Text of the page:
Magna Graecia (Megalē Hellas) refers to the coastal areas of southern Italy which were colonized by various ancient Greek city-states from the 8th to 5th centuries BCE. Sicily, although also a region of Greek colonization, is not usually included in this area. However, later writers such as Strabo did include Sicily and the term even came to signify the entire Greek world. The original region extends from the Euboean colony of Cumae (probably the earliest and founded c. 740 BCE) to the Spartan colony of Tarentum (founded c. 706 BCE). The last colony to be founded was Heraclea in 433 BCE.

Greek colonists, following in the footsteps of the Bronze Age Mycenaeans, selected Magna Graecia as a suitable site for colonies due to the fertility of the land and, at the meeting point of the Greek, Etruscan, and Phoenician worlds, its advantageous geographical position for trade. That the colonies became a fully integrated part of the Greek world is evidenced in the presence of votive offerings from Magna Graecia at the great religious sanctuaries of Delphi and Olympia. Indeed, the amnesty (ekecheiria) which was enforced during the Olympic Games was also respected in the colonies, and the list of victors at Olympia includes many a name from Magna Graecia. However, the region was not a single harmonious entity, for just as on mainland Greece, small city-states or poleis (quite independent from their founding mother-city) both competed and cooperated with neighboring cities to form a constantly shifting political network of rivalries and alliances. The region was also subject to greater political instability precisely because it was at the crossroads of several civilizations, and its wealth in natural resources meant that territory was often enviously regarded, particularly by the tyrants of Sicily. The poleis were also unstable internally due to their cosmopolitan mix of races - locals, colonists, mercenaries, residents from neighboring areas, etc. 

Amongst the most important poleis of Magna Graecia (with founding city and date) were:

  • Cumae (Euboea, c. 740 BCE) the earliest Greek colony on the Italian mainland and founder of new cities such as Neapolis, which from 421 BCE became the most important city in Campania.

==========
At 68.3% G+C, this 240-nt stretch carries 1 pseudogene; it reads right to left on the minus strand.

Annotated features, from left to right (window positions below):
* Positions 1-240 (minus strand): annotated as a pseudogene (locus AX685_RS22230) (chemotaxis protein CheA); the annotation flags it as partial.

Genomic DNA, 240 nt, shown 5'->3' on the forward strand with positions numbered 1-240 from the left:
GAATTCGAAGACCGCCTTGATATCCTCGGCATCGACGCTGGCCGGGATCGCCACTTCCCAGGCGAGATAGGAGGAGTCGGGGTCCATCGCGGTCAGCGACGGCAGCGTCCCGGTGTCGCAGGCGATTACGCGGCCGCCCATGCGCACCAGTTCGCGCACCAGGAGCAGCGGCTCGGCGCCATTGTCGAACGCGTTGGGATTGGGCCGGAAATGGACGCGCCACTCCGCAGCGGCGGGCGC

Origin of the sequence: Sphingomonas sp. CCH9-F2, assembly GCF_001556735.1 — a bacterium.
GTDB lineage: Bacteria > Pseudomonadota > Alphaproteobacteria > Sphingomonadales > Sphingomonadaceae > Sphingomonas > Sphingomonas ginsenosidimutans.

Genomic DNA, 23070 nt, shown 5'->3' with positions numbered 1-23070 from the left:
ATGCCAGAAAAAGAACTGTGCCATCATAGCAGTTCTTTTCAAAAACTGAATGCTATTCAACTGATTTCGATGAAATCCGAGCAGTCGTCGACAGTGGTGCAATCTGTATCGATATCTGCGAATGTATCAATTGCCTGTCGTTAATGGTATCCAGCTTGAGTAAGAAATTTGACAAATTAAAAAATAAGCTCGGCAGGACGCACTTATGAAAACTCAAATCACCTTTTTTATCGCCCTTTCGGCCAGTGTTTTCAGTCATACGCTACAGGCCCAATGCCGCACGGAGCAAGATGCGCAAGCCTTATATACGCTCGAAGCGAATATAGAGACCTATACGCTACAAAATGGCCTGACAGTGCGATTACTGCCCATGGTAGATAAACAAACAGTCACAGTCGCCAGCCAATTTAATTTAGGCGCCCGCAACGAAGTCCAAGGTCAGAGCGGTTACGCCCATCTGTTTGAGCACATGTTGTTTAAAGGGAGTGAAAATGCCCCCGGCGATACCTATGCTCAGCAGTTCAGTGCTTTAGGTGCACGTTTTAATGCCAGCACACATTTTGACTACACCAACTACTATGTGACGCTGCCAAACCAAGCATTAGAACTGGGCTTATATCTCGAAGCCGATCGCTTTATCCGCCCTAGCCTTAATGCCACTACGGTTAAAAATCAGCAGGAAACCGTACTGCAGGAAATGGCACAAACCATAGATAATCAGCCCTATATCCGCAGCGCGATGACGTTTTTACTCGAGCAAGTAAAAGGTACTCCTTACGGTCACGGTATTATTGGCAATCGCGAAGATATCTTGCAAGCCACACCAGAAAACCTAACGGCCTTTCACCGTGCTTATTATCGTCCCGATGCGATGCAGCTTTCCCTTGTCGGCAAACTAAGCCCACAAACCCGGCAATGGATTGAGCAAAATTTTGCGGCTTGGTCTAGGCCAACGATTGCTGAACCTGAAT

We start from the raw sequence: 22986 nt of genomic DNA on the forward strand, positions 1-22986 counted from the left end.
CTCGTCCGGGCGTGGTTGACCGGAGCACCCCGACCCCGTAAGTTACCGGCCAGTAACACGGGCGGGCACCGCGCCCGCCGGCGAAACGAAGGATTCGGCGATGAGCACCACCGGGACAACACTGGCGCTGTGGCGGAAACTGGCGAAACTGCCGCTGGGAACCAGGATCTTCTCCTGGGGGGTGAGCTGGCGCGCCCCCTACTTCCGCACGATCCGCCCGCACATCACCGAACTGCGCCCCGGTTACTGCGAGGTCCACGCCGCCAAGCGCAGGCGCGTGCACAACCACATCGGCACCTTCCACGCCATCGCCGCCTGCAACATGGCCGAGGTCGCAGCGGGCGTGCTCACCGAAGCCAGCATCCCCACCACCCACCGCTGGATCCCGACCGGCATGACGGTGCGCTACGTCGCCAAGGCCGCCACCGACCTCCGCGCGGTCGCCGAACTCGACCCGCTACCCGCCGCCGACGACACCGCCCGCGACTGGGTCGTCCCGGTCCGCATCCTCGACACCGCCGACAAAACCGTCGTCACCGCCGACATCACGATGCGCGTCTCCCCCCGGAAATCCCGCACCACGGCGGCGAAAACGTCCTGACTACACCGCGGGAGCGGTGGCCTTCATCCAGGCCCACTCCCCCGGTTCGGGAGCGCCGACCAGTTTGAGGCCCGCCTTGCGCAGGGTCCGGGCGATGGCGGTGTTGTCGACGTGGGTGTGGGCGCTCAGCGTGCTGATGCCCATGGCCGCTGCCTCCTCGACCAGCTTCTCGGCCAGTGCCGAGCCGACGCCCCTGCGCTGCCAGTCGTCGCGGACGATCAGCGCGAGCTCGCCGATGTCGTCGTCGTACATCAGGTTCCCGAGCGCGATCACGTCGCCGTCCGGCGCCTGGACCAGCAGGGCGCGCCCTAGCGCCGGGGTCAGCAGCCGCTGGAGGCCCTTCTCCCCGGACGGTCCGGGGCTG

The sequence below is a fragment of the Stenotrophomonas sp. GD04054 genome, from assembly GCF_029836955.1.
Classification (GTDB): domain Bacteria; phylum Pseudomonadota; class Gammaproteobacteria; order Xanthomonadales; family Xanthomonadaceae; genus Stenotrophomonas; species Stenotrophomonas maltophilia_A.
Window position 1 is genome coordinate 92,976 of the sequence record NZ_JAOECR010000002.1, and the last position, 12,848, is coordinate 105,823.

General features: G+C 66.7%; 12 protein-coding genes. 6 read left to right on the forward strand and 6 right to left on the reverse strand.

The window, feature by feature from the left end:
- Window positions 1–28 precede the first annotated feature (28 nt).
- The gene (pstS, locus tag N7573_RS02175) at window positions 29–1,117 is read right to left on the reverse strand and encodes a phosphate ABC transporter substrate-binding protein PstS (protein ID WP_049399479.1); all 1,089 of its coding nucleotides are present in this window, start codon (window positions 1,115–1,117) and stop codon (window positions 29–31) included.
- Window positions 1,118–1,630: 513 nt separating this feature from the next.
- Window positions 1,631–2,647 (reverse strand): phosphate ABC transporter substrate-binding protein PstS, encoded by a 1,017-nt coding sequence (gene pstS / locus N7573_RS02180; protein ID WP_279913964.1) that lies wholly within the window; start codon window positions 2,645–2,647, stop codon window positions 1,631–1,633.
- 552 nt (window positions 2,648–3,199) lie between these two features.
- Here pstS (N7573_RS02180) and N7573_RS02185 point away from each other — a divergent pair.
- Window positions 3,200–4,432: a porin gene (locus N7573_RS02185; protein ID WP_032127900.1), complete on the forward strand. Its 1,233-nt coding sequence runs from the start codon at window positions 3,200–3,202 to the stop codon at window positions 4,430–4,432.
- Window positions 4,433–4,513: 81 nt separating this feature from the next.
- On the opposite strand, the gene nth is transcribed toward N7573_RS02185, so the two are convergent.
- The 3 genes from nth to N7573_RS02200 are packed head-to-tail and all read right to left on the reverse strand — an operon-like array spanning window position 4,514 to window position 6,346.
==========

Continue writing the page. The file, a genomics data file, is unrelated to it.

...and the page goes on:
• Sybaris (Achaean/Troezen, c. 720 BCE) had a reputation for luxury based on its rich agriculture and was itself the founder of Poseidonia (Paestum).
  • Croton (Achaean, c. 710 BCE) where Pythagoras founded a religious community in 530 BCE.
  • Tarentum (Sparta, 706 BCE) blessed with the best harbor on the southern coast, the presence of Tarentine coins and goods across southern Italy is testimony to the city’s prosperity and trade network. 
  • Elea (Phocaea, c. 540 BCE) famous for its Eleatic school of philosophy.
  • Thurii (Athens, c. 443 BCE) the place of the historian Herodotus’ retirement.
  • Heraclea (Tarentum, 433 BCE) seat of the Italiote League from 387 BCE.

The late 5th century BCE saw the increasing conflict with the indigenous population, particularly the Oscan tribes based in the Apennine Mountains. These peoples increasingly pushed into the fertile plains and so came eventually to overrun the poleis through mass immigration. However, in a reverse effect, the political and cultural model of the poleis also loosened the original cultural and political bonds of these indigenous populations so that they became in a certain sense ‘Greek’ - the polis system, Greek architecture, art, religion, and even language were all readily adopted. In the following centuries, the area came in increasing contact with Rome, and by 89 BCE all of the surviving cities of Magna Graecia came fully under Roman control.